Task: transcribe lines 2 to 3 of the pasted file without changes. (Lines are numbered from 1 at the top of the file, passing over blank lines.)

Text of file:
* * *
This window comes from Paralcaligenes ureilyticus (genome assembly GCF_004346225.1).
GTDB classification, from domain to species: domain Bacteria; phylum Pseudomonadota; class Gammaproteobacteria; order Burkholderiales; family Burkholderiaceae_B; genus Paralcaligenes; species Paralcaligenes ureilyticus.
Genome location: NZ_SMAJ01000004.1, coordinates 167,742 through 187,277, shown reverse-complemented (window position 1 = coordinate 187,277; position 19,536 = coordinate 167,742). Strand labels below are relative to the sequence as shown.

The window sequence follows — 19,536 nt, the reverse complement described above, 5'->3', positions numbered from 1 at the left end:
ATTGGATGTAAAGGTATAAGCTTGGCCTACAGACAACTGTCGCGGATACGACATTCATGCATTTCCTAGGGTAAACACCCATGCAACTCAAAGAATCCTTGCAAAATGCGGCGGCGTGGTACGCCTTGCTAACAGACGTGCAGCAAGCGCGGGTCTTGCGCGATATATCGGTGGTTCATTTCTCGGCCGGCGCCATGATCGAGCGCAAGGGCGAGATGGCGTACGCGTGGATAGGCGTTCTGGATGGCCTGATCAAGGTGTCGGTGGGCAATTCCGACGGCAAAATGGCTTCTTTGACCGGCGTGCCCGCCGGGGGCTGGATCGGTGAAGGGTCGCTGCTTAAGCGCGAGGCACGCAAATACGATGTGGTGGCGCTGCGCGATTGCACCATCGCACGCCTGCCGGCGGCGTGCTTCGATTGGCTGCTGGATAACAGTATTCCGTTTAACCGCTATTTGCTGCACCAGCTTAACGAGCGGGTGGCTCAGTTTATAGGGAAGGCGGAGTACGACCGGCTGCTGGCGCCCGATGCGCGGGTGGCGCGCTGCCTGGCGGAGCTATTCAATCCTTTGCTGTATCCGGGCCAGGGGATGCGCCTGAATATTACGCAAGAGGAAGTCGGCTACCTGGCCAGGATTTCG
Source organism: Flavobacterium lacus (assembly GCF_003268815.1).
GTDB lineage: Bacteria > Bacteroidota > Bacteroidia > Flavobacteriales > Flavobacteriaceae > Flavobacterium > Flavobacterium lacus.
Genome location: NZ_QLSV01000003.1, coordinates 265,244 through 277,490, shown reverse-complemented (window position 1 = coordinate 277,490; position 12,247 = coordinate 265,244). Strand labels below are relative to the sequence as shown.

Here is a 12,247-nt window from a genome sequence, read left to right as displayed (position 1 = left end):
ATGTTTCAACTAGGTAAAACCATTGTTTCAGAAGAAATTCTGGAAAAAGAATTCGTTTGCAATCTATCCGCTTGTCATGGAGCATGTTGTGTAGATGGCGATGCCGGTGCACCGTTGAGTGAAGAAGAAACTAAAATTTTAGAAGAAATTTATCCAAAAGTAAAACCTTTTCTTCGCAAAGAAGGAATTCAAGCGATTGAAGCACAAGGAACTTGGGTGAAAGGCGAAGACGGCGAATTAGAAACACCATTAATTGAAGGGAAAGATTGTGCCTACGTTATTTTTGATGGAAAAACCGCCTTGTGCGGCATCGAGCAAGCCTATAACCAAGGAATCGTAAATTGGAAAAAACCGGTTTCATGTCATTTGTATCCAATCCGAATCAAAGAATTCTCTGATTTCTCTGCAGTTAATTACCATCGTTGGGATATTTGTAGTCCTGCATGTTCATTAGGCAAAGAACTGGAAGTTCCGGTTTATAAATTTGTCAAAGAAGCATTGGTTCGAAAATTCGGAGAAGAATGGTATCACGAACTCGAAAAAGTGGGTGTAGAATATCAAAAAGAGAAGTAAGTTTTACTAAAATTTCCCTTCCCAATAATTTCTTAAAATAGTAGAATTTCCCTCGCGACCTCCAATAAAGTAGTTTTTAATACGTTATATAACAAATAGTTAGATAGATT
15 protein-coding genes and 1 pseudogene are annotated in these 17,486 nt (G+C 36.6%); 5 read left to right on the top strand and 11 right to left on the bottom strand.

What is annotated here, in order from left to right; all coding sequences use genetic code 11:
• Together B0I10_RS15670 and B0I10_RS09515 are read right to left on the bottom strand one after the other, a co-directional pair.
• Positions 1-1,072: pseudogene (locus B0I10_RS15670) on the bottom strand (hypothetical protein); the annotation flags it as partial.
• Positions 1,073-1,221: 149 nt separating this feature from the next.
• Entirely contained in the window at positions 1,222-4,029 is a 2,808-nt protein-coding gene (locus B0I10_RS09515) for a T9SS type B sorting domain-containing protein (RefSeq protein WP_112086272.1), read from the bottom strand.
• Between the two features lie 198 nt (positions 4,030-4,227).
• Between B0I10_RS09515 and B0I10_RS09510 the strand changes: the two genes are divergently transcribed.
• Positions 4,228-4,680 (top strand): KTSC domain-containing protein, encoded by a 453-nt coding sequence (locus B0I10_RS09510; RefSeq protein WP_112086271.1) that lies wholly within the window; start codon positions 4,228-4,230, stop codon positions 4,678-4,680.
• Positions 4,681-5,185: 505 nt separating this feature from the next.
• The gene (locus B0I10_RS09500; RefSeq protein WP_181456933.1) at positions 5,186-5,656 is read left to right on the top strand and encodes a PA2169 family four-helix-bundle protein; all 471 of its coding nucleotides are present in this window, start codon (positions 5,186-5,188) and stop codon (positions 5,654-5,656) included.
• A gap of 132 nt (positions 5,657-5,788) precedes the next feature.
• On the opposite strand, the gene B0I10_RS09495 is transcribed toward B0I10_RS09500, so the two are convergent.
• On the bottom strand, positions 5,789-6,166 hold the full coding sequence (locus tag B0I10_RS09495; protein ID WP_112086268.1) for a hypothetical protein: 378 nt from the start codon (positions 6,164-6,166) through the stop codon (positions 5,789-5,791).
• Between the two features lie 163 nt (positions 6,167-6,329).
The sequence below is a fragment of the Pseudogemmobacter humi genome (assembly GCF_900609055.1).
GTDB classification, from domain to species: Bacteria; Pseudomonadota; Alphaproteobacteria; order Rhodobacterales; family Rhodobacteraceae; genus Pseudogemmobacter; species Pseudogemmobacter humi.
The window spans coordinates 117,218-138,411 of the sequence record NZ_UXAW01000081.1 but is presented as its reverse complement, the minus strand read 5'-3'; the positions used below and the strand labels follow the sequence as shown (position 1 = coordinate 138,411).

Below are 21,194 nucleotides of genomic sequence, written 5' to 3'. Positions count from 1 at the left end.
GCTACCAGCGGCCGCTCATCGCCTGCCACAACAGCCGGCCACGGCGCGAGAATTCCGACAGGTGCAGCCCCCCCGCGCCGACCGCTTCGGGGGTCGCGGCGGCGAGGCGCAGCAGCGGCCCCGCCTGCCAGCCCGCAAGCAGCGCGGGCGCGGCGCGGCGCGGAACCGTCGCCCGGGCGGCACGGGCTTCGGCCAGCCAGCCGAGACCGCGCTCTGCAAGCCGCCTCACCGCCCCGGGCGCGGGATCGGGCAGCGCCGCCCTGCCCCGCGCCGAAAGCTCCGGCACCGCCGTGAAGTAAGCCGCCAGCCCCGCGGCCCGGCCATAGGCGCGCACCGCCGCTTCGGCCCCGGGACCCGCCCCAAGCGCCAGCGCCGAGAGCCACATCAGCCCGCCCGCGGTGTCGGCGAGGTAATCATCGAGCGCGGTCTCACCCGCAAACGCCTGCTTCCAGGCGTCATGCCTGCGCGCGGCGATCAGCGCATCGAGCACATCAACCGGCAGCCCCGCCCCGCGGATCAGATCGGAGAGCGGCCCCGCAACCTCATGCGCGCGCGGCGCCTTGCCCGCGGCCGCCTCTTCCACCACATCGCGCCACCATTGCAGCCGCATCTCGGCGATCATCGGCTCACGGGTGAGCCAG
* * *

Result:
GTDB classification, from domain to species: domain Bacteria; phylum Pseudomonadota; class Gammaproteobacteria; order Burkholderiales; family Burkholderiaceae_B; genus Paralcaligenes; species Paralcaligenes ureilyticus.
Genome location: NZ_SMAJ01000004.1, coordinates 167,742 through 187,277, shown reverse-complemented (window position 1 = coordinate 187,277; position 19,536 = coordinate 167,742). Strand labels below are relative to the sequence as shown.